One reason why San Antonio is home to a growing number of public charter schools that parents are choosing as an alternative to traditional public schools can be explained with three words: the teachers union.

Legally, the San Antonio Alliance of Teachers and Support Personnel is not a union. It does not have collective bargaining rights and cannot strike, but it conducts itself and is accorded the status of a de facto union by the district and school board.

No other entity within the structure of the San Antonio Independent School District, the inner city’s largest district with more than 50,000 students, is as resistant to change as the teachers union. That has become evident once again after the school board and Superintendent Pedro Martinez devised an innovative turnaround plan for P.F. Stewart Elementary, a failing Eastside campus, that includes partnering with the East Coast public charter Democracy Prep.

The district has 90 campuses, and six of them have been rated as failing schools for at least four years. This is not the first turnaround plan for the troubled Stewart campus. I have no idea if the SAISD-Democracy Prep partnership will work, but Martinez was hired as a change agent, and that is exactly what he has proven to be. Not all his proposals will succeed, inevitably, but he deserves strong support for all his forceful reform efforts, even if proposed changes require the teachers union to accept their share of the responsibility for failing schools and give Martinez room to experiment and try something different.

Instead the teachers union and its state affiliate, the Texas State Teacher’s Association, filed a formal complaint last week opposing the partnership and turnaround plan.

The proposed plan calls for converting Stewart to an in-district charter with the right to choose the school’s teachers, who will be employed by Democracy Prep. The school’s current teachers are welcome to apply to stay at the campus, and surely some of them will be selected. Those who are not hired will be given posts elsewhere in the district. No teacher will lose his or her job. In other words, Martinez has accommodated the union at every step in his plan.

That is not good enough for the union. Whoever gets those jobs at Stewart will not be under the control of the teachers union. Facing a loss of power, union President Shelley Potter would rather oppose the proposed turnaround plan perpetuate the status quo.

The status quo at Stewart Elementary is unacceptable. It should be noted that the teachers union has not offered an alternative turnaround plan and has never stepped forward to propose its own innovative solutions to address the district’s failing schools. Yet it disingenuously states in its complaint that the district’s turnaround plan would somehow have a “detrimental effect” on all the district’s students.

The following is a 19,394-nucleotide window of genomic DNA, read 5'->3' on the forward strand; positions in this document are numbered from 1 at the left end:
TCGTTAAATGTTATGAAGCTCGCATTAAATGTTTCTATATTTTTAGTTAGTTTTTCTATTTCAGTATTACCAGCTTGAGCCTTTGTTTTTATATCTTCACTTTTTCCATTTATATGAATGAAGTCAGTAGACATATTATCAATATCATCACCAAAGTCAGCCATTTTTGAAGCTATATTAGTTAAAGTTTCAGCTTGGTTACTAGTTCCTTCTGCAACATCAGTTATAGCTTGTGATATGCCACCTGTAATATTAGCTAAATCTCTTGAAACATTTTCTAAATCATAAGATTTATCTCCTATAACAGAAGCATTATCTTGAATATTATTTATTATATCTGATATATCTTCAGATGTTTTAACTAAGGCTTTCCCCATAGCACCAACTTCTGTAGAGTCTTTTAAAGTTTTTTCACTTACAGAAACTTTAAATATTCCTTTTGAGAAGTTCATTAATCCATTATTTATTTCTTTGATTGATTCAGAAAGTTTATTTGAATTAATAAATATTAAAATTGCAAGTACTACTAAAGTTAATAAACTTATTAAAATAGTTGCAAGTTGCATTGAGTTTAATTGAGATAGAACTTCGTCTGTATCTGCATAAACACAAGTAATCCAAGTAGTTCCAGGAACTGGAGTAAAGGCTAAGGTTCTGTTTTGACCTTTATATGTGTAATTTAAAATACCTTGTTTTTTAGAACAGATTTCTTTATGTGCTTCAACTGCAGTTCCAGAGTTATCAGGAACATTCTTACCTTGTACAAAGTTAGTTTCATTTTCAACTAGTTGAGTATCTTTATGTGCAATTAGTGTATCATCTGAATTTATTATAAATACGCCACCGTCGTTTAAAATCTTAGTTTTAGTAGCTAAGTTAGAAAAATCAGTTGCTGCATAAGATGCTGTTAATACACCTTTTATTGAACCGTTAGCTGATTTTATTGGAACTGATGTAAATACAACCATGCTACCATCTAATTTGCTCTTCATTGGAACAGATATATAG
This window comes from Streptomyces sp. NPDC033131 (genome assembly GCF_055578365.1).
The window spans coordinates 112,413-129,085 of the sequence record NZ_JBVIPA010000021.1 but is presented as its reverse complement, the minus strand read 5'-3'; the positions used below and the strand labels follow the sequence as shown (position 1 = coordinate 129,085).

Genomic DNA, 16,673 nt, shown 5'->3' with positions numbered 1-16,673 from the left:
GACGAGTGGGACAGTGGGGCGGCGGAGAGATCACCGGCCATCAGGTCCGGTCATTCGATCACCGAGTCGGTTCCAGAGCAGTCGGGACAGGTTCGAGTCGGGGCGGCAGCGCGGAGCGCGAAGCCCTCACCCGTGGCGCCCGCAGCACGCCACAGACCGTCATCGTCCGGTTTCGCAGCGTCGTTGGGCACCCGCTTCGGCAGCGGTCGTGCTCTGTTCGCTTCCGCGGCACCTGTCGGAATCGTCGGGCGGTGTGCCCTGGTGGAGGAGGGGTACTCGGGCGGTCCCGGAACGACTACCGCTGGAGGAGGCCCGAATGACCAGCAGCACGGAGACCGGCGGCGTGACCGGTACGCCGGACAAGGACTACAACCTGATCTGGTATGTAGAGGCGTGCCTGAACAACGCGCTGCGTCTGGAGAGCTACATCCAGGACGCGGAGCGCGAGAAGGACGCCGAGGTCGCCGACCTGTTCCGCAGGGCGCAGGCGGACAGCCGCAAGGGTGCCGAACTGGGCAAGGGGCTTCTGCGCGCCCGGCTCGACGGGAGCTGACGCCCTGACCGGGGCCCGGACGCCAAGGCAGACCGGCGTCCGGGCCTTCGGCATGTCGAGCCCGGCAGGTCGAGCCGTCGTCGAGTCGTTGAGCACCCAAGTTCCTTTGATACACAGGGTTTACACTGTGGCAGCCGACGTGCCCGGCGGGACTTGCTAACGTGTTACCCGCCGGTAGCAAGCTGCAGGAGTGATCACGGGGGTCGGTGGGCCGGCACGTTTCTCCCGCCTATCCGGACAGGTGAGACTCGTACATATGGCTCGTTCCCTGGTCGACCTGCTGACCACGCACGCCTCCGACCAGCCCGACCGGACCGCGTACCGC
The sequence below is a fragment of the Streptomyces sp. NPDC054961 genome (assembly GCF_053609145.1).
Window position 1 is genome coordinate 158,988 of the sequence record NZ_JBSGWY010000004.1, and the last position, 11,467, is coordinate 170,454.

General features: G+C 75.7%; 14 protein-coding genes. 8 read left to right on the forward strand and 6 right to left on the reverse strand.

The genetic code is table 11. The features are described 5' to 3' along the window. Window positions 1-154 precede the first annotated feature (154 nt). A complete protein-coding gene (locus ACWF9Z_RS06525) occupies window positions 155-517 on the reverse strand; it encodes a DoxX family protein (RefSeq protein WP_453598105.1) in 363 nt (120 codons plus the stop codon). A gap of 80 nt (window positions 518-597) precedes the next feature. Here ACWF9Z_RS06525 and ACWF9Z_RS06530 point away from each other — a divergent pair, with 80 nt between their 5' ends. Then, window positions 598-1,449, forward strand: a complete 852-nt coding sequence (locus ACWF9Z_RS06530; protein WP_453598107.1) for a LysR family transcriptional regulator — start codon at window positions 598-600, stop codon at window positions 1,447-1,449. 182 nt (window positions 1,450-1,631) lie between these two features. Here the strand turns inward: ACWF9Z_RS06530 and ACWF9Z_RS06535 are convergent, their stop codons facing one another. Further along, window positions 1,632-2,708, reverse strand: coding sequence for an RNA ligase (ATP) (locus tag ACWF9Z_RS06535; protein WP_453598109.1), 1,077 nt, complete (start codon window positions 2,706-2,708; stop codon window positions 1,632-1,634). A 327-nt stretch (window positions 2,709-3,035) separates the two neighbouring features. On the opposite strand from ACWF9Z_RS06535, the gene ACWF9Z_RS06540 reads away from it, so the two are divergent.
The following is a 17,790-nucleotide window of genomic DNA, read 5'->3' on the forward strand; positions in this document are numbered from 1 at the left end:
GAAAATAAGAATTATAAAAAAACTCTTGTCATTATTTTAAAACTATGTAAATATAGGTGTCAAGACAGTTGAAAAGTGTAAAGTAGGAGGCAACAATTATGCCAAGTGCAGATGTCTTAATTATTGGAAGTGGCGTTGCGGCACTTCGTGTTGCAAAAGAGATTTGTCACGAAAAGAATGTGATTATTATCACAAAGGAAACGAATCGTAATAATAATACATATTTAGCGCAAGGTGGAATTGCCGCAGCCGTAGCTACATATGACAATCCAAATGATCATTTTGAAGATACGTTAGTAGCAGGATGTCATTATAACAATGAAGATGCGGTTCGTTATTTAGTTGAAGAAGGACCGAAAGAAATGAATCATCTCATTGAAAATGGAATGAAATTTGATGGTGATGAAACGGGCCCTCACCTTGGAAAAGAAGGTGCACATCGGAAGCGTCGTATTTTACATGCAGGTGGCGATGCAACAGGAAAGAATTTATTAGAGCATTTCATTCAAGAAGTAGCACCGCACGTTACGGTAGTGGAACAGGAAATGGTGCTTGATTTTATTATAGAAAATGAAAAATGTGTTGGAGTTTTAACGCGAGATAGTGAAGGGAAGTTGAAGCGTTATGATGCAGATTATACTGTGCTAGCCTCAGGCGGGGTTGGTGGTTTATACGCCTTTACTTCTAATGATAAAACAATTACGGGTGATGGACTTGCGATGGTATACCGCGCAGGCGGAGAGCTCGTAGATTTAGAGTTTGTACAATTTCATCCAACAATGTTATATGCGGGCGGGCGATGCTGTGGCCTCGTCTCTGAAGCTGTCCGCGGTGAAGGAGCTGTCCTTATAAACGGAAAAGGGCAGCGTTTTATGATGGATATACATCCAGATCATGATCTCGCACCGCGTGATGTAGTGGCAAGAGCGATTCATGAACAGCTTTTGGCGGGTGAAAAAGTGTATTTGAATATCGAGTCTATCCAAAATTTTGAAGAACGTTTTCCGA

If you want to identify “detrimental effect,” look at the high school graduation and college going rates for the district over the last 25 years.

Reform is not in the teachers union vocabulary. Ridding the district’s classrooms of bad teachers is a non-starter with the union. Let me note here that I don’t believe SAISD is beset with bad teachers. I have visited dozens of the district’s 90 campuses, and many such visits, including my recent visit to Carroll Early Education Center on the Eastside, left me inspired.

I put good teachers and school administrators on the same pedestal that others reserve for pro athletes and movie stars. They are my heroes. But a few bad teachers can do a lot of damage. I’ve spoken with too many good teachers who left the profession, discouraged by the seeming permanence of bad teachers, the rigidity of the curriculum, and low pay for the emotionally taxing work and the speed at which public school critics blame the teachers for unsatisfactory outcomes.

Public charters do not have the answer, either. Teacher turnover is way too high, even at the best public charter schools. Too many good teachers who have left charters tell me they burned out on the six-day weeks, long hours, and low pay.

“The district schools can’t get rid of teachers, and the charters can’t keep them,” one local education leader once told me, and he wasn’t joking. It’s a case of two extremes.

The solution, of course, is to turn around San Antonio’s inner city public schools so the academic outcomes meet the expectations of all families living in the district. The complaint filed by the teachers union serves as a case study of why so many families lack confidence in that happening. Great schools start with great teachers and a great principal. There is no room for underperforming teachers in that calculus, or functionaries who give them political protection.

Martinez is a genuine change agent backed by the most unified and professional school board in the district’s history. The results he is demonstrating in less than three years on the job are real and they are measurable.

Upon his arrival in May 2015 Martinez set ambitious new academic goals for San Antonio’s largest inner-city school district, which mostly serves socioeconomically challenged minority families. Here is a link to his district improvement plan adopted by the school board. Since then, graduation rates are up, as are the number of college-bound graduates. The district continues to innovate with the establishment of new choice schools and magnets.

The union’s complaint stands in the way of the district’s intent to improve public education outcomes in San Antonio. The union could better serve its membership by undertaking its own internal reforms aimed at making sure all of its good teachers are surrounded only by other good teachers.

Robert Rivard

Robert Rivard

Robert Rivard is editor and publisher of the San Antonio Report.